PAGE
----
“People’s diligence around the provincial health officer’s guidance has meant getting vaccinated and practising safe distancing throughout the pandemic,” said Selina Robinson, Minister of Finance. “People’s diligence around the provincial health officer’s guidance has meant we were able to keep much of our economy open. Strong recovery in many sectors has allowed us to shift from the broad-based support provided during the uncertainties of last year to a more targeted approach for those suffering the greatest effects as the pandemic progressed.”

Year-end deficit lower than expected:

The year-end deficit is $2.7 billion lower than projected in Budget 2021. This is attributed to some sectors of the economy faring better than worst-case scenarios, which resulted in lower-than-expected spending and higher-than-expected revenues.

Spending on COVID-19 support and recovery programs reached $10.1 billion by the end of March 2021.

bc, expenditures
Pandemic spending of $10.1 billion in BC during 2020-21, to keep society and economy afloat during the pandemic. [Ministry of Finance]

Overall, the Province’s expenses increased by $8.6 billion over fiscal 2019-20, with increased investments in health, community supports, K- 12 education and social services. Revenue increased by $3.5 billion over revenues in 2019-20. Much of the higher revenues can be attributed to some sectors proving resilient during the pandemic, federal contributions for COVID-19 support and more savings and higher earnings at ICBC.

While a provincial deficit is expected for the next several years due to the severity of the pandemic’s impacts and the need to support people and businesses to seize the opportunities that recovery will offer, the ministry is forecasting declining deficits over the next three years.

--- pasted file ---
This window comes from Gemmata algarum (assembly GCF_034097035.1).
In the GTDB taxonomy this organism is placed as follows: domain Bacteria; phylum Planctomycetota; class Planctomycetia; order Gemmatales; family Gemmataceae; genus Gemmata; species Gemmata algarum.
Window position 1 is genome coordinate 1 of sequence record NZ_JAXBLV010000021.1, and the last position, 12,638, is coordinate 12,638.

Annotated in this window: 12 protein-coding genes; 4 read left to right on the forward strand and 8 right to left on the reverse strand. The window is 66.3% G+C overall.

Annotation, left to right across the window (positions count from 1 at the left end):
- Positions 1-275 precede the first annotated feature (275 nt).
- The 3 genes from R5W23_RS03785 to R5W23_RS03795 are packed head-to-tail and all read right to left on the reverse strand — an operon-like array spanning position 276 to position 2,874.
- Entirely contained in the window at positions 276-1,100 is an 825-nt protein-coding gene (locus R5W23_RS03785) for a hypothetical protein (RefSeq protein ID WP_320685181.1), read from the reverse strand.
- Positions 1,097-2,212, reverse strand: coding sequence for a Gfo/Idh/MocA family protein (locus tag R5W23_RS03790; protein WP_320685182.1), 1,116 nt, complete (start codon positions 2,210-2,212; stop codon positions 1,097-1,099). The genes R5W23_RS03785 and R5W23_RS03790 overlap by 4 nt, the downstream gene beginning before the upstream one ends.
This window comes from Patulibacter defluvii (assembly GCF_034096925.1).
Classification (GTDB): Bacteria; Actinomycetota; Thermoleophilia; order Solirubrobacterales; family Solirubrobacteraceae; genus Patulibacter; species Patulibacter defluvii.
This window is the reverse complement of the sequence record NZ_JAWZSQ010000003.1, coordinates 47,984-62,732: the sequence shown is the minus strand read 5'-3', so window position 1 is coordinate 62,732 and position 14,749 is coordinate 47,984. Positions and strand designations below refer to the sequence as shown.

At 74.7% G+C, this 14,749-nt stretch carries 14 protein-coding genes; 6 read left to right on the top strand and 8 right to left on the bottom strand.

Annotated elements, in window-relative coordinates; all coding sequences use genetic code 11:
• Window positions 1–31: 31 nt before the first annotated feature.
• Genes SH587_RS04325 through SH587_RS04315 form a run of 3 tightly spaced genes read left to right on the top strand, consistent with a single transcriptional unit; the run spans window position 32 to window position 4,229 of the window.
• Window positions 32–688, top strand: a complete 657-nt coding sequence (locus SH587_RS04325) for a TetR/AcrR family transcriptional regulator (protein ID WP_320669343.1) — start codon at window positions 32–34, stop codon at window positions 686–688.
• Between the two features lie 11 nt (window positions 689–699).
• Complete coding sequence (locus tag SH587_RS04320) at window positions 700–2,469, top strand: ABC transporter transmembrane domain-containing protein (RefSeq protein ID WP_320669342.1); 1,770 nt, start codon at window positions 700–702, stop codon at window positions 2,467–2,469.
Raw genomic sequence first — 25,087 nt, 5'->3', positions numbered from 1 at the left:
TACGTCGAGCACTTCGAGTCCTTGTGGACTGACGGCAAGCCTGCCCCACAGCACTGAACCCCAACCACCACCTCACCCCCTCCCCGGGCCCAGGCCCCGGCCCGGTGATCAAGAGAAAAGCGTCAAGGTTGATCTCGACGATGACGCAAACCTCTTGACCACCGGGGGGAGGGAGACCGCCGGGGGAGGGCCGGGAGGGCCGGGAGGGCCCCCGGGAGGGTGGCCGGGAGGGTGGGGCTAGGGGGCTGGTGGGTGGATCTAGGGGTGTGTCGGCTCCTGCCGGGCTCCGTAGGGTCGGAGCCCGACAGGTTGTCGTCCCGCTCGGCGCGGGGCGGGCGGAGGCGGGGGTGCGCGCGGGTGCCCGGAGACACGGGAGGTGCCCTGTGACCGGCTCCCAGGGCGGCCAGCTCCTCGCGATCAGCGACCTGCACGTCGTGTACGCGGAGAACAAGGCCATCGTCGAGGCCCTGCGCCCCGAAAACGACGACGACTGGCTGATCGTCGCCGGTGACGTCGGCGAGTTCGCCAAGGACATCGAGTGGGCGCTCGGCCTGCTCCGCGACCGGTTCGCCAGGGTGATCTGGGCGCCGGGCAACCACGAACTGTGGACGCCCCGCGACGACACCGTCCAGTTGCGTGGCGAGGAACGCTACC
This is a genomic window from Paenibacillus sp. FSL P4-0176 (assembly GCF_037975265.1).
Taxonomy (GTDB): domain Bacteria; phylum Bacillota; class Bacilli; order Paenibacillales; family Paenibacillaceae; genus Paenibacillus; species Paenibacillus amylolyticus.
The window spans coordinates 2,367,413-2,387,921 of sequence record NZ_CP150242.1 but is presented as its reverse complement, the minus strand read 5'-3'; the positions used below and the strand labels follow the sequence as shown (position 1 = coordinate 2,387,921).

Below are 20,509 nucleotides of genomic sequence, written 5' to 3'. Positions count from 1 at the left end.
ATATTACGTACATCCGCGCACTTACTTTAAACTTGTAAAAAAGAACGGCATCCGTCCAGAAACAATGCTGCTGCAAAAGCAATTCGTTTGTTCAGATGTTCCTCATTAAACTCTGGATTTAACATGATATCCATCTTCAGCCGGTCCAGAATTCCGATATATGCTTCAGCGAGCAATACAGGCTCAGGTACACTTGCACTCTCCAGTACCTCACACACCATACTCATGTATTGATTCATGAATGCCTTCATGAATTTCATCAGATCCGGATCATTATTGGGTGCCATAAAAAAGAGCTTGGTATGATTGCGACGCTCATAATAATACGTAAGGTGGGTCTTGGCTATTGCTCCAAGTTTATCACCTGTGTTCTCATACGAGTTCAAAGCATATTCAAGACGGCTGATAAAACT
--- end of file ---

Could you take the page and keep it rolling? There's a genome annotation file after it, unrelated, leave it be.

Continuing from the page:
Public Accounts 2020-21 show BC is in good financial standing, says Minister Robinson, with what are called “affordable debt levels” at the end of the fiscal year. While only Moody’s has maintained the AAA credit rating for BC after the pandemic, Robinson says that British Columbia continues to lead the country in credit ratings from the major international ratings agencies (which are a proprietary assessment by those private agencies).

Public Accounts on the previous fiscal year are a vital part of ensuring transparency and accountability within government’s finances. The next report on provincial finances will be the first quarterly report in September.

Fiscal highlights:

  • Following growth of 2.8% in 2019, B.C.’s economy declined by an estimated 3.8% in 2020. Despite this, B.C.’s gross domestic product (GDP) was better than the national average decline of 5.3%.
  • B.C. ended the year with a $5.5 billion deficit – $2.7 billion less than projected when Budget 2021 was presented in April.
  • Employment decreased by 6.6% in 2020, raising B.C.’s unemployment rate last year to 8.9%, lower than the national rate of 9.5%.
  • Taxpayer-supported debt to GDP is 20.2%, the second lowest in the country, even after significant investments in pandemic supports and capital infrastructure.
  • B.C. continues to have among the best debt metrics and the best credit ratings in the country, keeping the Province’s borrowing costs for capital projects and other critical measures more affordable.